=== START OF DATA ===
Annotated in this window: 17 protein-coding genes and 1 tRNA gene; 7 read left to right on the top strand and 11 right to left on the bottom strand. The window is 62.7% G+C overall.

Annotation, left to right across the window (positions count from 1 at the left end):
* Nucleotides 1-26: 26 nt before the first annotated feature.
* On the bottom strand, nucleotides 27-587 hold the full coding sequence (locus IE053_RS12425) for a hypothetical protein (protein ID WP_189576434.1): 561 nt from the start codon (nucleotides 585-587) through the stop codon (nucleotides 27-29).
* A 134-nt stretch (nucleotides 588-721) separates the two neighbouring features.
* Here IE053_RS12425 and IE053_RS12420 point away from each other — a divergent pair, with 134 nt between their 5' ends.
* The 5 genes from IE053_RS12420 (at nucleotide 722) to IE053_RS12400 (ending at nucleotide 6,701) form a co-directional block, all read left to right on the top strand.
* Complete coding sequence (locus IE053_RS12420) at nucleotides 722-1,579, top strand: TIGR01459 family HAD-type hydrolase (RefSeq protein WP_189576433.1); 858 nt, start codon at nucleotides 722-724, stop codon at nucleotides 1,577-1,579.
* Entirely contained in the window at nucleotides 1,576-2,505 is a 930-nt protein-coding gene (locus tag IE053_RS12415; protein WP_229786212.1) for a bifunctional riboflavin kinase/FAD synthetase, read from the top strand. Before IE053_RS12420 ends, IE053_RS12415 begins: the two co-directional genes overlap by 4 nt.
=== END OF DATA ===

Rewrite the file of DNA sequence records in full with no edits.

Annotated in this window: 17 protein-coding genes and 1 tRNA gene; 7 read left to right on the top strand and 11 right to left on the bottom strand. The window is 62.7% G+C overall.

Annotation, left to right across the window (positions count from 1 at the left end):
* Nucleotides 1-26: 26 nt before the first annotated feature.
* On the bottom strand, nucleotides 27-587 hold the full coding sequence (locus IE053_RS12425) for a hypothetical protein (protein ID WP_189576434.1): 561 nt from the start codon (nucleotides 585-587) through the stop codon (nucleotides 27-29).
* A 134-nt stretch (nucleotides 588-721) separates the two neighbouring features.
* Here IE053_RS12425 and IE053_RS12420 point away from each other — a divergent pair, with 134 nt between their 5' ends.
* The 5 genes from IE053_RS12420 (at nucleotide 722) to IE053_RS12400 (ending at nucleotide 6,701) form a co-directional block, all read left to right on the top strand.
* Complete coding sequence (locus IE053_RS12420) at nucleotides 722-1,579, top strand: TIGR01459 family HAD-type hydrolase (RefSeq protein WP_189576433.1); 858 nt, start codon at nucleotides 722-724, stop codon at nucleotides 1,577-1,579.
* Entirely contained in the window at nucleotides 1,576-2,505 is a 930-nt protein-coding gene (locus tag IE053_RS12415; protein WP_229786212.1) for a bifunctional riboflavin kinase/FAD synthetase, read from the top strand. Before IE053_RS12420 ends, IE053_RS12415 begins: the two co-directional genes overlap by 4 nt.